BACKUP DATABASE TestDB36 to DISK = N'C:\SQLBackup\TestDB36no3042.bak' WITH COMPRESSION
GO
DBCC TRACEON (3042,-1);
GO
BACKUP DATABASE TestDB36 to DISK = N'C:\SQLBackup\TestDB36with3042.bak' WITH COMPRESSION
GO
DBCC TRACEOFF (3042,-1);
GO
  
-- cleanup backup files
xp_cmdshell 'del C:\SQLBackup\TestDB*.bak'
go

Test Results

Since all we are really measuring here is the backup duration we don't even need to use SQL Profiler to gather our performance test results. We can just use the output from our query window. Below are the results from the test that I ran. Note that I ran through the test scenario 5 times and took the median value so I could exclude any outliers that may have been affected by something else running on my test machine.

--3.6GB DB -> backup file is 790MB
--with 3042 disabled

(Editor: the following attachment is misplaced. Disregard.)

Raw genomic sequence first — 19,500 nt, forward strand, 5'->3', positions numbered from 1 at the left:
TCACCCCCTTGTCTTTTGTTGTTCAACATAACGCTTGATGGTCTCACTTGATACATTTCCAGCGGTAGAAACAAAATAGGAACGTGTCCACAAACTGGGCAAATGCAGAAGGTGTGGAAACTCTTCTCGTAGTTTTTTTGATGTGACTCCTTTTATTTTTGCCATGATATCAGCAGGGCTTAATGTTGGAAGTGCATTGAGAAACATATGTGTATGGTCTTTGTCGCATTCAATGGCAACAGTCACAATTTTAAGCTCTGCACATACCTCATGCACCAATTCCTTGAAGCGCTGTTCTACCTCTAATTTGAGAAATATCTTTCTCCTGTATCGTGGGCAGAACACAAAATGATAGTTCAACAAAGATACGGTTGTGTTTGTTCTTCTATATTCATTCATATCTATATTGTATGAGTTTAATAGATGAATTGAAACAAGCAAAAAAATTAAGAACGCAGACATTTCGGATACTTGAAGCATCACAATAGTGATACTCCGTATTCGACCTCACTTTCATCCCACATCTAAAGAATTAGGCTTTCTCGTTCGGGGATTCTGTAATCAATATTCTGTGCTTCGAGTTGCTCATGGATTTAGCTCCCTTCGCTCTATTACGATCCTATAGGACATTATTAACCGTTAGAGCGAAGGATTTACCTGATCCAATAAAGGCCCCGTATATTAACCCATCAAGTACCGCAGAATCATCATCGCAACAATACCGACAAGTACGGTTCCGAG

BACKUP DATABASE successfully processed 454146 pages in 77.311 seconds (45.892 MB/sec).
--with 3042 enabled
BACKUP DATABASE successfully processed 454146 pages in 81.606 seconds (43.477 MB/sec).

--1.9GB DB -> backup file is 260MB
--with 3042 disabled
BACKUP DATABASE successfully processed 237509 pages in 48.177 seconds (38.514 MB/sec).
--with 3042 enabled
BACKUP DATABASE successfully processed 237506 pages in 50.774 seconds (36.544 MB/sec).

--1.1GB DB -> backup file is 380MB
--with 3042 disabled
BACKUP DATABASE successfully processed 151642 pages in 24.472 seconds (48.410 MB/sec).
--with 3042 enabled
BACKUP DATABASE successfully processed 151642 pages in 24.625 seconds (48.109 MB/sec).

Test Results Analysis